The Mets salvaged their final series of the first half with Sunday’s victory over the Pittsburgh Pirates to end the first half with a 41-50 mark.
Let’s go through some of the statistically-noteworthy nuggets from this series.
Bad things happen in (years ending in) 3s
The Mets are a 50-loss team at the All-Star Break for the first time since 2003. Coincidentally, they’ve also been a 50-loss team at the break in 2003, 1993, 1983, 1973, and 1963, among the 14 times they’ve done so. The club record for losses at the break is 60, set in 1993.
Highlight of the series: Very strong starting pitching
Jeremy Hefner became the third Mets pitcher in the last two seasons to have a streak of three straight starts in which he pitched seven innings or more and allowed four hits or fewer. R.A. Dickey did it last season and Matt Harvey had a run of five straight spanning the end of 2012 and the start of 2013. The Mets did not have any pitchers with such a streak from 2007 to 2011.
Mets Starting Pitchers
Last 4 Starts
Hefner has made seven starts this season in which he’s allowed two runs or fewer in six innings or more. He’s won two, lost two, and had five no-decisions. The Mets are 3-6 in those nine games.
Carlos Torres struck out five batters in five innings, giving him 20 strikeouts and two walks heading into the All-Star Break. Torres is only the second Mets pitcher to have a strikeout-to-walk ratio of 10-to-1 or better heading into the All-Star Break (with an admittedly low minimum of 20 innings pitched. The other is Bret Saberhagen in 1994.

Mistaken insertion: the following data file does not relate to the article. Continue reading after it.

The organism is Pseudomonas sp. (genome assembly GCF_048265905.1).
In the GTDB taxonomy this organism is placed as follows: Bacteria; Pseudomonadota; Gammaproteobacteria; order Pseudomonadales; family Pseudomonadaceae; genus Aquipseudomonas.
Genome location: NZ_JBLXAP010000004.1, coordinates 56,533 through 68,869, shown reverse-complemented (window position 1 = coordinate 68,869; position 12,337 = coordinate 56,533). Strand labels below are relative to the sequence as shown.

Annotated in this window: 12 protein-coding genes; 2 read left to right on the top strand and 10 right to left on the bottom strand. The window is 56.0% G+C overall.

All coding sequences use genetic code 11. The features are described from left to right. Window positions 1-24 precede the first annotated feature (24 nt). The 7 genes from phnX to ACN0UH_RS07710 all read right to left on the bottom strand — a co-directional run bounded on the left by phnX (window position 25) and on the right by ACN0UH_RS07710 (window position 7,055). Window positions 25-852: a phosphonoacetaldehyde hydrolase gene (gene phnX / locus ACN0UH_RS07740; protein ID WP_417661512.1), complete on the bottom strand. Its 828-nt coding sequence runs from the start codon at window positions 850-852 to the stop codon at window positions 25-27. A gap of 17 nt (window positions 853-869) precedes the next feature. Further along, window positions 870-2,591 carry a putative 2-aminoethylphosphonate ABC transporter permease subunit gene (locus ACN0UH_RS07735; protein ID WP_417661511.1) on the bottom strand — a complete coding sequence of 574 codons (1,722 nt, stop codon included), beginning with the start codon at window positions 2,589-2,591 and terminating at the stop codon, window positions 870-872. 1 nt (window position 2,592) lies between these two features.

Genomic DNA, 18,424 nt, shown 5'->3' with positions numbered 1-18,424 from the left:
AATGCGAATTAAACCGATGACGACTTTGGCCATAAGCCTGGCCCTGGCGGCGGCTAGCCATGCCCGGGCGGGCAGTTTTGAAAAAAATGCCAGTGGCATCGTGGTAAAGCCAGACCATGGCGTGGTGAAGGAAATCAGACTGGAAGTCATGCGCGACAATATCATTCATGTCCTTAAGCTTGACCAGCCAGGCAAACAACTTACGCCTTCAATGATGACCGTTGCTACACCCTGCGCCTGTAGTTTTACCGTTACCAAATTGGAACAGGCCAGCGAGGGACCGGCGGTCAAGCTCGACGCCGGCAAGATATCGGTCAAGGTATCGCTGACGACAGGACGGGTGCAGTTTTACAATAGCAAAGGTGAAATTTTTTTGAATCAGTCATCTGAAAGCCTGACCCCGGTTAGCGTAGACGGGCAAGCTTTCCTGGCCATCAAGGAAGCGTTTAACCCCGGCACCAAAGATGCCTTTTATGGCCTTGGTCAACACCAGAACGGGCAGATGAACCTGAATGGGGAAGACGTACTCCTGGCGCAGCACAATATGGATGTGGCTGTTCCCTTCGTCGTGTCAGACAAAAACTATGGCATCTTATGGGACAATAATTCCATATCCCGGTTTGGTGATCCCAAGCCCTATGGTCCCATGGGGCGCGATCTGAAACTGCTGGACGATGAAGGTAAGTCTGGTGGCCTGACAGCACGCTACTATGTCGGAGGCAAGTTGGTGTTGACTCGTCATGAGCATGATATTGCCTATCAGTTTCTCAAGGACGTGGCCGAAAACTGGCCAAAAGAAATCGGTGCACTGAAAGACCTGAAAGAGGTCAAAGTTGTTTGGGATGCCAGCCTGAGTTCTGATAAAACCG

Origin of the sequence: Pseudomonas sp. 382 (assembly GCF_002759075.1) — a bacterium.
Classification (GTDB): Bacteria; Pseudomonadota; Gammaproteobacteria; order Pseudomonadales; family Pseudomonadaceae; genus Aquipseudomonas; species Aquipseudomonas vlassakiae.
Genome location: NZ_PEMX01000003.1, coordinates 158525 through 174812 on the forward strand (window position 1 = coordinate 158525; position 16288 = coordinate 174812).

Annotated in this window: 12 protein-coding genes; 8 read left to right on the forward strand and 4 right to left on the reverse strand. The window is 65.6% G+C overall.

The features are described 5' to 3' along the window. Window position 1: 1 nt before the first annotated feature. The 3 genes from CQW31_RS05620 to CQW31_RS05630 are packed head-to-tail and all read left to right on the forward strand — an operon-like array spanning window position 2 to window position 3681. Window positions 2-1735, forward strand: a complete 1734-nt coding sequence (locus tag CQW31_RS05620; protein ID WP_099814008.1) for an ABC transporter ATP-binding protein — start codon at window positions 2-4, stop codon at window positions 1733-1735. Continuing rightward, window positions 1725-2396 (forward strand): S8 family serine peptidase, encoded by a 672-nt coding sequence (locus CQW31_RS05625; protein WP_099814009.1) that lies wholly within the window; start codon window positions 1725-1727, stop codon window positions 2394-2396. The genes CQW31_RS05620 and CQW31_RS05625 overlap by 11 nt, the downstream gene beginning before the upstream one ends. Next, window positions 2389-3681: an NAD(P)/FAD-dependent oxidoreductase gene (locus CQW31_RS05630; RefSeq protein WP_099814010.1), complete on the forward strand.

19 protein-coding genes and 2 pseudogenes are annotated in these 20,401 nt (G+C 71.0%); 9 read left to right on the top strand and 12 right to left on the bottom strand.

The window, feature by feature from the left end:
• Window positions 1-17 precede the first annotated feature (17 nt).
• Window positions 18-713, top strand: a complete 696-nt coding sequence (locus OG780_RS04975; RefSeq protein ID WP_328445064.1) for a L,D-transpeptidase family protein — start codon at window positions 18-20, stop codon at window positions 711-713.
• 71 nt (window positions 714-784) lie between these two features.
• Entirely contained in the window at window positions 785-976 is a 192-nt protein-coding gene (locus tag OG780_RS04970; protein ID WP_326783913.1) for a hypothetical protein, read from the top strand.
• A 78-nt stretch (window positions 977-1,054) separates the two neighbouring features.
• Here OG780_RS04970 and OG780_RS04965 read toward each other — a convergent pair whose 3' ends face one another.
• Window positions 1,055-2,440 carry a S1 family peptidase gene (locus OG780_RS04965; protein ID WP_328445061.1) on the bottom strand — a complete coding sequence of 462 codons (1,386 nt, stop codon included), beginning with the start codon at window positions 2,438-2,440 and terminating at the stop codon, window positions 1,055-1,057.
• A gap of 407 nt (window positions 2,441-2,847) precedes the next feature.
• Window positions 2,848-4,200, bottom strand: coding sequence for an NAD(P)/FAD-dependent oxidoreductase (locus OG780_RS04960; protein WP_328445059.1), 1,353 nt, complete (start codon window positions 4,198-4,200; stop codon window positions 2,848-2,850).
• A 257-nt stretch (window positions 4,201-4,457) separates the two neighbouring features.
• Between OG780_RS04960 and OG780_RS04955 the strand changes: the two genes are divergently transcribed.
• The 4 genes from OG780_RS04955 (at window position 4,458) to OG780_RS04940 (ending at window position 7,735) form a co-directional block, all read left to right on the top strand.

Dillon Gee beat the Pirates again, improving to 3-0 with a 1.38 ERA in 32 2/3 innings against them. Gee’s ERA ranks third-best among active pitchers who have thrown 30 or more innings against the Pirates, trailing only Roy Halladay (1.04) and CC Sabathia (1.23).
Oh to be Young again
Eric Young Jr. continued to be an offensive catalyst for the Mets, with three multi-hit games in this series. He has 12 multi-hit games in his 24 games since joining the Mets. That’s one fewer than John Buck, who had his 13th multi-hit game on Sunday.
Summarizing Harvey’s first half
Matt Harvey didn’t pitch this weekend, so his147 strikeouts at the All-Star Break end up tied for the fourth-most by a Mets pitcher, the most since David Cone had 154 in 1992.
Most K Before All-Star Break
Harvey is one of three Mets pitchers to throw at least 80 innings prior to the All-Star Break and strike out better than 10 per nine innings.
Harvey’s 10.2 K per 9 rate ranks second, sandwiched between Dwight Gooden (10.8 in 1984) and David Cone (10.0 in 1990).
His 2.35 ERA is the best by a Mets starter with at least a dozen starts at the All-Star Break since Al Leiter had a 1.86 ERA in 1998.
Quirk of the Series: Welcome to the big leagues
Gonzalez Germen became the third Mets pitcher to lose via walk-off in his big-league debut, joining Kevin Lomon (1995 against the Rockies) and Joe Crawford (1997 in 15 innings against the Dodgers).